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How to Talk to Your Kids About Race and Diversity

Dr. Meg Meeker

Dr. Meg Meeker

This might be one of the hardest issues you face as a parent, but also one of the most important. How your children will grow up to think about others and themselves relies greatly upon how you talk to them about race and diversity, what they hear you say about others, and how they see you act toward them.

There is no doubt racism exists in our nation today, and racial tension seems to have escalated in the last ten years. I believe things will only get worse unless parents intervene at the home level.

I recently had the honor of speaking with my good friend, author and NFL player Benjamin Watson, about how to talk to your child about issues of race and diversity. Benjamin is the author of Under Our Skin: Getting Real About Race. Getting Free from the Fears and Frustrations that Divide Us. He has played in the NFL for the last 12 years and is currently a tight end for the Baltimore Ravens. He is also a husband and the father five of children.

He says, “When it comes to race in our country, I think that the living room is more important than the court room.” I could not agree more.

When it comes to race, the living room is more important than the court room. -@BenjaminSWatson

Be a gateway, not a wall.

Benjamin shared with me that one of the best things his parents did for him and his siblings growing up was talk openly about issues of race.

“When you’re black, you’re always aware of race, from a very young age,” he says. “It was important for us to get a background and understanding of where we are to this day, and how we got here, collectively as a country, but also as black Americans. So one of the things I picked up from [my parents] is the importance of being the gateway for what my children hear, but not being a wall.”

This is an important distinction, parents. Don’t shelter your children from hard truths. Teach them the important facts, teach them the truth about history and be a gateway for them to ask questions and understand better. We will never reconcile with one another if we don’t first understand where people come from and the beauty of our differences.

Kids aren’t born racist. Racism is a product of nurture, not nature.

Model how to love and accept others.

You, parent, have the power to raise a child who is empathetic, understanding and accepting of all people no matter their skin color, ethnicity or background. You also have the power to pass down judgement, prejudice and bitterness. The truth is, kids aren’t born racist. But over time, children often naturally adopt the characteristics and behavior they see portrayed as “normal” in their environment. Racism and bigotry are products of nurture, not nature.

Our kids often unfairly adopt our own prejudices much more than we realize of want to admit. Benjamin explained that while we all want to pass on certain ideals to our children, we often fall short of those ideals. “And so we have to constantly examine ourselves,” he says, “and be honest with ourselves about what our kids are learning from us.”

How often do you stop and consider what your children are learning from you?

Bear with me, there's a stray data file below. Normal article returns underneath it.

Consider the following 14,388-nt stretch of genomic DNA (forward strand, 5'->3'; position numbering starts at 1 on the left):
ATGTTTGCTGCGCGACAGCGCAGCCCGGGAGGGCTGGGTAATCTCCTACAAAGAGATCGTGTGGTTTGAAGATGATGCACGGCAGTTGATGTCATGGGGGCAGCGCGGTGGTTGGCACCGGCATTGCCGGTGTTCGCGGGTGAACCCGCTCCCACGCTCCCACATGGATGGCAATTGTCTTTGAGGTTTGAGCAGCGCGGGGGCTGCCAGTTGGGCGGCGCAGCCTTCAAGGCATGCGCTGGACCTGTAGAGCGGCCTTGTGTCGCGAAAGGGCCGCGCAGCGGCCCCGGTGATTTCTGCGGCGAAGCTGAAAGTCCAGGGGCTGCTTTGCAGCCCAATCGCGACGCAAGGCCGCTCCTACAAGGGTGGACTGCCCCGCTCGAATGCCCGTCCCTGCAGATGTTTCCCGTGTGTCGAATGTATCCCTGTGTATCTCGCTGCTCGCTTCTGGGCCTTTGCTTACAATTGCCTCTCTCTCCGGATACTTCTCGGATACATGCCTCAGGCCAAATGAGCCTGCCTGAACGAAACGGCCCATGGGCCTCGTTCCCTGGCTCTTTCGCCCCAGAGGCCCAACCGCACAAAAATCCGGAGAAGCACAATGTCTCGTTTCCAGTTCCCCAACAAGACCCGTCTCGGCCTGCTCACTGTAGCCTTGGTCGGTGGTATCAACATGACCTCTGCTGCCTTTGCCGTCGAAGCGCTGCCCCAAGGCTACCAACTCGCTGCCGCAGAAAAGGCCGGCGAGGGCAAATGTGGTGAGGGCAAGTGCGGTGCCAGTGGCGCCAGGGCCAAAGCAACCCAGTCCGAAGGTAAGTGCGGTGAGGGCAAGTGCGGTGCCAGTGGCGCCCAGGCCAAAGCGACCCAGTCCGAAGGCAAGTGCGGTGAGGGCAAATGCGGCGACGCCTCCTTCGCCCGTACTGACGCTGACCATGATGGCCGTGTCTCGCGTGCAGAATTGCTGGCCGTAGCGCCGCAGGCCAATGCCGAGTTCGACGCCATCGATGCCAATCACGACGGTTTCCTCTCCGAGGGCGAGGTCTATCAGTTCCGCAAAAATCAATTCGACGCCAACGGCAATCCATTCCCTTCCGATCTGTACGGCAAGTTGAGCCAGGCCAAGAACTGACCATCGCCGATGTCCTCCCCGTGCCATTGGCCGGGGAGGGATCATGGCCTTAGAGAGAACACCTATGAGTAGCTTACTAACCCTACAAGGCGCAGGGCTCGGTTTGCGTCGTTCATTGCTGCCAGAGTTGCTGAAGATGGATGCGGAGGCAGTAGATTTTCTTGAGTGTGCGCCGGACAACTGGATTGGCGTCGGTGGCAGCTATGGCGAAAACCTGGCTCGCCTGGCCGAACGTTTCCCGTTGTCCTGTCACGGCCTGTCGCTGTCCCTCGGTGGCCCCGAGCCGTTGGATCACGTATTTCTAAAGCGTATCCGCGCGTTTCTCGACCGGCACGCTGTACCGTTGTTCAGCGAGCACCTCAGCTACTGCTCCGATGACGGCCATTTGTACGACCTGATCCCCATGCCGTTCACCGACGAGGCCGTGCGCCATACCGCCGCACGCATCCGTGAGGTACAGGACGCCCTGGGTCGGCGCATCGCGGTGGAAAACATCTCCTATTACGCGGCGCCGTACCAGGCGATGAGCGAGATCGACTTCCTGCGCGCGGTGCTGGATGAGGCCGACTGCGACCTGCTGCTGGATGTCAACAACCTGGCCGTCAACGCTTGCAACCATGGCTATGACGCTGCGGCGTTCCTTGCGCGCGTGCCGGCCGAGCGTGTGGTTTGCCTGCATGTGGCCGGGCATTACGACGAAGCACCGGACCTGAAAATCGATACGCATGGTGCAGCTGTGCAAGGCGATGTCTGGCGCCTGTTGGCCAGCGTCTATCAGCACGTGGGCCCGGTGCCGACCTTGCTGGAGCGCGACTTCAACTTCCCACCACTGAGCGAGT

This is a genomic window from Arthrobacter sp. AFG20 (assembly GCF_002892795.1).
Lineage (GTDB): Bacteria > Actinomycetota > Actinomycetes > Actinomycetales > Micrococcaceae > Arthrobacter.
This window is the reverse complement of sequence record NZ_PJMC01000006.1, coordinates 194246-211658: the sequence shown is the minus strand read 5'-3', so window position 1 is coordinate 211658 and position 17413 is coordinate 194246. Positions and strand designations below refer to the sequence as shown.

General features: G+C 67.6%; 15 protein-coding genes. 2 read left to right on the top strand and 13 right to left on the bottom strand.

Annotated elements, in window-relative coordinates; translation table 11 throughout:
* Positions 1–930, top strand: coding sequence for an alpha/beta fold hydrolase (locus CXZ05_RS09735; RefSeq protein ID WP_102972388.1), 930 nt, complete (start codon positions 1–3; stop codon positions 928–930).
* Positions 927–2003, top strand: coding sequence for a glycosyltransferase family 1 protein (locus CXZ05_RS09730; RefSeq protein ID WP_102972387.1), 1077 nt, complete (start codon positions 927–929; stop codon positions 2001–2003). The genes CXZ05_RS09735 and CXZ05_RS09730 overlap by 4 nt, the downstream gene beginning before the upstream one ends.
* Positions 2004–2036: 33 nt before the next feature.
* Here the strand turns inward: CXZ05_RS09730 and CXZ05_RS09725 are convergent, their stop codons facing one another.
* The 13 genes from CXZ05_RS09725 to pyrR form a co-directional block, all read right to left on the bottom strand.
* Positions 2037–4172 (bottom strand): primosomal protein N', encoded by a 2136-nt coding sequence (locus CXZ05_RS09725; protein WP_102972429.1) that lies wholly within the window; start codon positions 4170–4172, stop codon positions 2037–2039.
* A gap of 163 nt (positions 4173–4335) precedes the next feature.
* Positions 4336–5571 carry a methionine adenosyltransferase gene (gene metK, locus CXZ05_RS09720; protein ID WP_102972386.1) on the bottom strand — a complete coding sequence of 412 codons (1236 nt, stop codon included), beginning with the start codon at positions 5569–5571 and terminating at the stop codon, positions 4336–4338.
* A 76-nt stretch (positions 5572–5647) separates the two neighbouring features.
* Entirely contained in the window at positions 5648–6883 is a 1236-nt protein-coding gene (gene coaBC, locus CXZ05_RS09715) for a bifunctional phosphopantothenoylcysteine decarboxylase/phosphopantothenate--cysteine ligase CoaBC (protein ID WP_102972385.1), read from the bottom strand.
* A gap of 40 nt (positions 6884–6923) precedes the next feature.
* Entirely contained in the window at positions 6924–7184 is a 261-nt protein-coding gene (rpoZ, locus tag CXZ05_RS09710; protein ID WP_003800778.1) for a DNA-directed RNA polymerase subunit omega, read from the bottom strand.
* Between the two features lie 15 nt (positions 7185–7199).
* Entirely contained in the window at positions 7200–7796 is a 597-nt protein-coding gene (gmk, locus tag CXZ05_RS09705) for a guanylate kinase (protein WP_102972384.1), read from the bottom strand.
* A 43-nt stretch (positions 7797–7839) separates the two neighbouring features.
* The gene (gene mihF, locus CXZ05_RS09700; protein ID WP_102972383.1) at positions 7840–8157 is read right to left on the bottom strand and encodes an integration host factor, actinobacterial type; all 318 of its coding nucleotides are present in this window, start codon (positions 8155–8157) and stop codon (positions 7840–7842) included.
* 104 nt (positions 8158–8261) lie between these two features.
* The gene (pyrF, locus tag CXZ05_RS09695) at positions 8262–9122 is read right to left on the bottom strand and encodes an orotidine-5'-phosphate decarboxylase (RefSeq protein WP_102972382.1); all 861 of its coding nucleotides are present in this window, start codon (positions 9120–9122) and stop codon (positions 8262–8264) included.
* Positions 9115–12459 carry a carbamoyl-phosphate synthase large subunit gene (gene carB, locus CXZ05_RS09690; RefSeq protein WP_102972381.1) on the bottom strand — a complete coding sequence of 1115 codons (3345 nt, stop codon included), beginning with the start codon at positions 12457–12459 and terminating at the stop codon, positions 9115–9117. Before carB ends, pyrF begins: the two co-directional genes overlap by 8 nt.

If they hear you make derogatory remarks against a certain people group, they will internalize that. If they see you act a certain way toward one person and a different way toward another, they will notice that. Our children are always watching us for clues about how we feel about things in the world. It is the same with prejudice. Believe me, your kids pay attention to how you treat people who are different than you.

Your kids pay attention to how you treat people who are different than you. CLICK TO TWEET

As parents, we weren’t born with the attitudes and beliefs we possess today. And we get to choose whether to pass them on or not. Unhealthy attitudes about race may not have started with you, but they can stop with you. Teaching your kids to see and appreciate the beauty of our differences early on will set them up to experience life, relationships and the world in a much richer and deeper sense later in life.

When it comes to racial reconciliation, we have a long ways to go as a country. “It’s not a one time fix,” says Watson. “We don’t just wipe the slate clean and become oblivious to race. There are going to be times when attitudes still creep back in…but the difference is, you can identify them, be willing to turn away from them and call them exactly what they are.”

Parents, unhealthy attitudes about race may not have started with you, but they can stop with you.

And parents, it starts with you. Before it lands in the newsroom or the courtroom, it starts in the living room. Be intentional and be honest while being aware of your own prejudice, words and actions. You have the power to raise a child who is loving and accepting of all people. Around your own dinner table, you can start a legacy of peace and reconciliation that will have a ripple effect in your children’s generation and beyond.

Parents, this is such a vital topic. Perhaps at no other time in the history of the world has it been more important to cut through all the noise, search our own hearts and become keenly aware of how our own beliefs, attitudes and actions, for better or worse, influence those of our kids when it comes to issues of race and diversity. I encourage you to listen to my podcast interview with Benjamin Watson with an open heart. I hope it encourages you and equips you with some new tools to lead your family in this area.

Benjamin Watson’s event, Under Our Skin: A Forum on Race and Faith, takes place February 17 in Tampa, Florida. You can attend in person or stream the event individually or as a group. More information is available at



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